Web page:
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Higuain goes from hero to zero after big-money Juve deal

On 36 occasions last season, Argentina striker Gonzalo Higuain boosted Napoli dreams of ending a 26-year title drought as he inspired with goalscoring feats in the Scudetto race with Juventus.

Higuain goes from hero to zero after big-money Juve deal
The striker moved to Juventus on Monday for €90 million.Photo: Carlo Hermann/AFP

On Tuesday, Higuain went from hero to zero after completing the world's third most expensive transfer to join Napoli's rivals in a move that has underlined his quest for succcess, yet prompted swift criticism.
   
Higuain was feted as the King of Napoli only two months ago when he broke Gunnar Nordahl's 66-year-old record of 35 goals in a single Serie A season as the Azzurri battled Juve for a title they last won in 1990.
   
But less than a month before Juve begin their bid for a record sixth consecutive title, the 28-year-old Argentine's name in Naples might as well be mud.
   
As Juve fans largely rejoiced when they smashed the Italian transfer record by paying €90 million to capture Higuain, their Napoli counterparts reacted by posting photos of their former idol's shirt in the toilet.
   
Higuain will undergo a medical on Wednesday ahead of signing a five-year deal that would leave him behind only Gareth Bale and Cristiano Ronaldo in the list of most expensive transfers.
   
But as Juventus, who have also signed exciting Bosnian midfielder Miralem Pjanic from Roma and central defender Medhi Benatia from Bayern Munich, continue to reinforce Massimiliano Allegri's squad for a fresh assault on the Champions League, they may also have unleashed the biggest controversy of the summer.

 A mixed reaction

From top footballers to television celebrities and even Napoli's kit man, Higuain's move to the most potent, revered and perhaps hated club in Italy was met with mixed reaction.
   
For one-club man Francesco Totti, who is set to play his final season with Roma, it is a disaster that smacks more of “business than passion”.
   
“People come to the stadium to have fun and to see a player that's always with the same team. Maybe they hope for a player that won't betray them,” he told Gazzetta World.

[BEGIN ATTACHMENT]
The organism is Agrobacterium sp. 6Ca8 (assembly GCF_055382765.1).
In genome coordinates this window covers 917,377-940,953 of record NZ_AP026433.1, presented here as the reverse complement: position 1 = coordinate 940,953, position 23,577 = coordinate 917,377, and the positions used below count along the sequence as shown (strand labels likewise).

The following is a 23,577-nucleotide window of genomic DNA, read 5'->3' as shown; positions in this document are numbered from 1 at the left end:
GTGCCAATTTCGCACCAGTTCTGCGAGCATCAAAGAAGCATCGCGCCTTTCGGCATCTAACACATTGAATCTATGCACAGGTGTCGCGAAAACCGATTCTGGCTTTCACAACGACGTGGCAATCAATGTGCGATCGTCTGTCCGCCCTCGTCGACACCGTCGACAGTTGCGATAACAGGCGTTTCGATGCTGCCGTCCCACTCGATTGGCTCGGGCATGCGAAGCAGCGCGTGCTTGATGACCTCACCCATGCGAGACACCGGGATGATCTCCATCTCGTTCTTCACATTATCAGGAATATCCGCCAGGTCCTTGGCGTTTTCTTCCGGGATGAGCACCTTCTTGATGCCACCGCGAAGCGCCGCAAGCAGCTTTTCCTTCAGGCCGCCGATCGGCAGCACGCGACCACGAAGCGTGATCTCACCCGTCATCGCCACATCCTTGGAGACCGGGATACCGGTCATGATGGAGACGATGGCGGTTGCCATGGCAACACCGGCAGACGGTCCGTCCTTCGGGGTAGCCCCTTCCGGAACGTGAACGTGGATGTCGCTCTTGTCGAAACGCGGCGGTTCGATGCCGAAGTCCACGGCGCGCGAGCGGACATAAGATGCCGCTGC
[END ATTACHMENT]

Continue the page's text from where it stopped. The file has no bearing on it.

“Look at what's happened now with Gonzalo Higuain leaving Napoli for Juventus. It's a disaster.
   
“But, it's completely normal now that when a foreigner comes to Italy he has the possibility of going to another team to make more money.”
   
Others, such as Salvatore Esposito – who plays gangster Genny Savastano in the hit Italian TV series 'Gomorra' – says Higuain has become “poorer” for trading in the unconditional love of Napoli's fans for a richer existence in chillier Turin.
   
“As a people, when we grow to love someone that love is unconditional,” said Esposito, sporting a Napoli top and cap in a video posted on La Gazzetta dello Sport's website.
   
“The way Gonzalo left was… pathetic, if you ask me. But in the end, it's business. I just hope the (club) president uses the money well to invest in a decent replacement.”
   
For Napoli's veteran kit man Tommy it was even written in the sky on Tuesday evening when he posted a picture of smoke pouring out of nearby volcano Mount Vesuvius.
   
“The mountain has seen this coming,” he wrote on Twitter.
   
But as Totti admits, few players in the modern game remain loyal to clubs for lengthy spells, and Higuain is no exception.
 
 After a breakthrough season with River Plate in Argentina, Higuain spent six and a half years at Real Madrid where he helped the Spanish giants to three La Liga titles and boosted his international status.
   
But continued disappointment at a lack of first-team starts put Higuain on the market, and he moved in 2013 in a deal worth €40 million.
   
Despite three positive seasons that notably saw him thrill fans throughout their last campaign as he chased Nordahl's landmark, Napoli's failed bid for the title left Higuain wanting more again.